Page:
RSS faces a big dilemma in dealing with the Dalits. On the one hand, they want to take them along for electoral benefits and on the other, giving them some status in society and recognition upsets its core upper-caste constituency. To overcome this challenge, there have been efforts to co-opt Dalits through cultural mechanisms. RSS launched the Samajik Samrasta Manch and started the programme of co-dining with the low castes. It has also offered lollypops of power to many Dalit leaders like Ram Vilas Paswan, Ramdas Athawale and Udit Raj. It has been actively engaged in trying to win over Dalit communities by distorting the community history to present them as protectors of Hinduism in the face of Islamic aggression. These cultural manipulations are also central to the construction of Hindu nationalism.
During the last three years, atrocities against Dalits have taken various forms. The Ambedkar-Periyar Study Circle was banned in IIT Madras. In Hyderabad Central University, the anti-Dalit policies of the administration led to the institutional murder of Rohith Vemula and to cap it all, the politics of protecting the “holy cow” led to the brutal beating of Dalits in Una, Gujarat. The politics of Hindu nationalism is the polar opposite of the path and goal of those suffering under the caste system. Bhimrao Ambedkar, standing for social justice and democracy, went on to support the burning of the Manusmriti, which was at the core of ideology of M.S. Golwalkar, one of the early leaders of the RSS. Golwalkar opposed the formation of Indian Constitution arguing that we already have a “wonderful” constitution in the form of the Manusmriti. While Ambedkar said that, in a nutshell, the Gita is the Manusmriti, this government is promoting the Gita to the hilt.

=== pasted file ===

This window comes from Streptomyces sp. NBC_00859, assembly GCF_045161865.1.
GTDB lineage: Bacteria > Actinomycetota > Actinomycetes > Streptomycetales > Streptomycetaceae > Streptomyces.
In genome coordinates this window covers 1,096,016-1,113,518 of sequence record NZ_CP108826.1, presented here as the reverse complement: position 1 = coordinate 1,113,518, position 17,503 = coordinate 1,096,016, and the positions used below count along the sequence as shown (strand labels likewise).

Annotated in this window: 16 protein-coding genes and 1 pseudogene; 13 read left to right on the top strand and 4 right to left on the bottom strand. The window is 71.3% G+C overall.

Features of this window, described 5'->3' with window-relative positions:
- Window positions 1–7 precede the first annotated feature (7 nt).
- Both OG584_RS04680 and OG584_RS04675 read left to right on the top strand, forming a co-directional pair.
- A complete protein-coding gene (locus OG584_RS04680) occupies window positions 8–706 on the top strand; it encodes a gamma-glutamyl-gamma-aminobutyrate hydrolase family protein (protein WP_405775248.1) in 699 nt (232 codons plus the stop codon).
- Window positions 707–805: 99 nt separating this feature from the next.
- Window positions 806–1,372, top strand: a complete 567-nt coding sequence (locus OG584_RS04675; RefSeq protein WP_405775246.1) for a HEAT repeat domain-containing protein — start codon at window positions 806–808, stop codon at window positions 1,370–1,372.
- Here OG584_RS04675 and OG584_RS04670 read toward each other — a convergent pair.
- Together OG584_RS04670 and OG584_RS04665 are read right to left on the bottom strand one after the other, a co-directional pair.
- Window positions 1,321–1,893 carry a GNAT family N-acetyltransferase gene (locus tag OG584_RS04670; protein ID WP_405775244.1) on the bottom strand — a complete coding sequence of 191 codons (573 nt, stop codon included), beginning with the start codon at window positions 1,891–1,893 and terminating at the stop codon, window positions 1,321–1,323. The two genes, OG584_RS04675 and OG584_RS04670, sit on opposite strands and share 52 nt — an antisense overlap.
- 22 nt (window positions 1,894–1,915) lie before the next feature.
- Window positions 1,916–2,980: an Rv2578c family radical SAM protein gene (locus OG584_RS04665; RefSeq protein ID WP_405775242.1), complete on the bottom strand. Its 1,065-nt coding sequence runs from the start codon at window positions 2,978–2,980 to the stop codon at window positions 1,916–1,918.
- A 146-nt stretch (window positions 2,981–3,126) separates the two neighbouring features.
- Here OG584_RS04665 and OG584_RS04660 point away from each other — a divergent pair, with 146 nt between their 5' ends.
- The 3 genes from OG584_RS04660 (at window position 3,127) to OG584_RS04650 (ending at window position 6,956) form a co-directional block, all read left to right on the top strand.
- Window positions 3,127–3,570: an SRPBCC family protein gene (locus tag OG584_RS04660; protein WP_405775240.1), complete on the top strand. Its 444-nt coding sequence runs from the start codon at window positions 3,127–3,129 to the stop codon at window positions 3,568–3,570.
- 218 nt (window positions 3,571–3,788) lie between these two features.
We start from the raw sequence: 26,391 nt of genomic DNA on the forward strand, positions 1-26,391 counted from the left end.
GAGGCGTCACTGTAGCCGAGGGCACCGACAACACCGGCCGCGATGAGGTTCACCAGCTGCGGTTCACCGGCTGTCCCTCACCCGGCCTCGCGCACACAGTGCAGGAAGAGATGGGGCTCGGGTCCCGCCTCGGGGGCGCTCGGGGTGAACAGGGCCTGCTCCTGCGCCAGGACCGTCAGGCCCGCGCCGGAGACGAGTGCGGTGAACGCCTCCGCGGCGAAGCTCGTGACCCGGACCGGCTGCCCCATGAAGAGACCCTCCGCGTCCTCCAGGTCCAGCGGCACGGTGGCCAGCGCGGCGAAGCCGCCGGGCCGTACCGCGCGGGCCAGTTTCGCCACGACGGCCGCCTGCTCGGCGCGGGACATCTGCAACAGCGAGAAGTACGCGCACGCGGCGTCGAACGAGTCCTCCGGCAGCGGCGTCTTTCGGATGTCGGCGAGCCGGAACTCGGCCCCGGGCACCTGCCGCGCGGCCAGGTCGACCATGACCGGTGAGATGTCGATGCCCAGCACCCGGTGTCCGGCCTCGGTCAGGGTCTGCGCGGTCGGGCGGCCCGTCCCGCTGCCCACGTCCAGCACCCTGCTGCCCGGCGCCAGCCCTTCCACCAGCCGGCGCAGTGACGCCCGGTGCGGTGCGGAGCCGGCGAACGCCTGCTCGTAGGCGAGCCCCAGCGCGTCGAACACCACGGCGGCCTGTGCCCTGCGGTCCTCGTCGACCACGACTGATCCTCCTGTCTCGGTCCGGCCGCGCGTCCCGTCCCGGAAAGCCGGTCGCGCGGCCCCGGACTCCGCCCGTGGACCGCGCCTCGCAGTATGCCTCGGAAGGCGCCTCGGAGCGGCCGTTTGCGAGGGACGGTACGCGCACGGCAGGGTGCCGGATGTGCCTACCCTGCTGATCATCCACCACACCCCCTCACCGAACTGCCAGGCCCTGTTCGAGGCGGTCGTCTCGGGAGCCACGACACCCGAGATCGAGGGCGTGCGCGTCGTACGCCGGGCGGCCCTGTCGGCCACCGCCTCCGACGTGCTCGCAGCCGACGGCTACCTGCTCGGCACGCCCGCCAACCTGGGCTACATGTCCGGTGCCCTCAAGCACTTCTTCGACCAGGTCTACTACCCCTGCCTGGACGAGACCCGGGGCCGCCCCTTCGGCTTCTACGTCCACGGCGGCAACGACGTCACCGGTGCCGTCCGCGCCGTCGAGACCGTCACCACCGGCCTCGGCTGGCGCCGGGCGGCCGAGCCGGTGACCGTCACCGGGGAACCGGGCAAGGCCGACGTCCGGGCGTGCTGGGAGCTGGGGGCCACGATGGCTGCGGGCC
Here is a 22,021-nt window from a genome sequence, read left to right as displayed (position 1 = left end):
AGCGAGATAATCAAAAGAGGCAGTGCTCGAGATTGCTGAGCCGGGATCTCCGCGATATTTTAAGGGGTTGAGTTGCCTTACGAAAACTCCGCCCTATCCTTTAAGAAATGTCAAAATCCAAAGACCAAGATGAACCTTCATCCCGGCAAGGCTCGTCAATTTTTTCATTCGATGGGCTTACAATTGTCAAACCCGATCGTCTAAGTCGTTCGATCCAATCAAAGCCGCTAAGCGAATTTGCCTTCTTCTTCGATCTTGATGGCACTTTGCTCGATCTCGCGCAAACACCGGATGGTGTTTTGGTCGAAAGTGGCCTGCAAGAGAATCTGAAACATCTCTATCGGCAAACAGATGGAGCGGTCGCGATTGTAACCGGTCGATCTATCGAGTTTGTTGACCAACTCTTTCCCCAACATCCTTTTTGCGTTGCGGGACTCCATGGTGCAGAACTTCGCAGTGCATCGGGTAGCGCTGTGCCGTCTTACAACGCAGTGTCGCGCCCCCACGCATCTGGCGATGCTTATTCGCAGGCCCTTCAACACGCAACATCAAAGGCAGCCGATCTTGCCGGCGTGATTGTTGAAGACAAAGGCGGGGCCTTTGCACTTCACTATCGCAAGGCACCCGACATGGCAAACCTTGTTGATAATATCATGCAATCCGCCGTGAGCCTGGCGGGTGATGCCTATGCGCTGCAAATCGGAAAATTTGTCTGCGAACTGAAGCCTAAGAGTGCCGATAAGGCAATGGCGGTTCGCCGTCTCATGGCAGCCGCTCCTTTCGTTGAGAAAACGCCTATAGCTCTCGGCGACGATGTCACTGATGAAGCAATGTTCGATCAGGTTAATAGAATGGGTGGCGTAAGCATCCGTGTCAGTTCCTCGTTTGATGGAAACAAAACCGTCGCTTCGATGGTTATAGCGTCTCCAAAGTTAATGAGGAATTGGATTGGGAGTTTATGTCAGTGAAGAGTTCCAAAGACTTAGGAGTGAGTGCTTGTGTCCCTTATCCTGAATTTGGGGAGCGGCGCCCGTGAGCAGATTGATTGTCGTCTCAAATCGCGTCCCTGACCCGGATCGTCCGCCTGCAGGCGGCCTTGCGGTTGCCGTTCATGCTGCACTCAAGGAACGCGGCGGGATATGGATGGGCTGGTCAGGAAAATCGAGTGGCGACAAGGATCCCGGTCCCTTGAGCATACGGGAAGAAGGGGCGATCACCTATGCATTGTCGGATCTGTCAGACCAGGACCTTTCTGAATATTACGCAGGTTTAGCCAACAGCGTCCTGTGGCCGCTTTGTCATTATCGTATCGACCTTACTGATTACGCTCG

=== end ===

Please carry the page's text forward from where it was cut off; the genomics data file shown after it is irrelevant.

Hindu nationalists have constructed a history that glorifies the ancient “values” of Hindu scriptures. Its attempt is to revive caste hierarchy, which can’t have a place in a democratic society. There has been another stream of Hinduism, called Shramanism, (the Bhakti sect, for example), which rejected the hierarchical notions. But it has been eclipsed by the brahmanical versions, which form the core of Hindu nationalism being propagated for the past century. The massive protest in Jantar-Mantar, led by the Bhim army, is an indication that the illusion of equality being created by the RSS won’t succeed in its objective of winning over Dalits. It reminds us yet again that Ambedkar had to finally renounce Hinduism to escape the religiously ordained caste system, and that is what a large number of Dalits is aiming at today.